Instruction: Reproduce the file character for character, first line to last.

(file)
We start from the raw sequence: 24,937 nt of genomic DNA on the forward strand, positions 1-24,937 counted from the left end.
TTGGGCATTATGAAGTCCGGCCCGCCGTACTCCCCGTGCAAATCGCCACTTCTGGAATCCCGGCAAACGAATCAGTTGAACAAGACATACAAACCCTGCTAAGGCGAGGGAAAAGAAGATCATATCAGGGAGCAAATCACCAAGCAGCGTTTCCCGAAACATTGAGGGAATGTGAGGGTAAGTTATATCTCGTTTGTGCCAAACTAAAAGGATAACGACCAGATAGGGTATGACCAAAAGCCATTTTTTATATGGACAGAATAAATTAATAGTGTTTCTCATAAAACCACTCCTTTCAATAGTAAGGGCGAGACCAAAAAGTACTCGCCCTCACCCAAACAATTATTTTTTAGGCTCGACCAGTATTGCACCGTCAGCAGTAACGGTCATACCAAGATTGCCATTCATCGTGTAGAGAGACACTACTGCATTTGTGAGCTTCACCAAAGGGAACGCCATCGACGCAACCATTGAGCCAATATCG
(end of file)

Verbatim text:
We start from the raw sequence: 24,937 nt of genomic DNA on the forward strand, positions 1-24,937 counted from the left end.
TTGGGCATTATGAAGTCCGGCCCGCCGTACTCCCCGTGCAAATCGCCACTTCTGGAATCCCGGCAAACGAATCAGTTGAACAAGACATACAAACCCTGCTAAGGCGAGGGAAAAGAAGATCATATCAGGGAGCAAATCACCAAGCAGCGTTTCCCGAAACATTGAGGGAATGTGAGGGTAAGTTATATCTCGTTTGTGCCAAACTAAAAGGATAACGACCAGATAGGGTATGACCAAAAGCCATTTTTTATATGGACAGAATAAATTAATAGTGTTTCTCATAAAACCACTCCTTTCAATAGTAAGGGCGAGACCAAAAAGTACTCGCCCTCACCCAAACAATTATTTTTTAGGCTCGACCAGTATTGCACCGTCAGCAGTAACGGTCATACCAAGATTGCCATTCATCGTGTAGAGAGACACTACTGCATTTGTGAGCTTCACCAAAGGGAACGCCATCGACGCAACCATTGAGCCAATATCG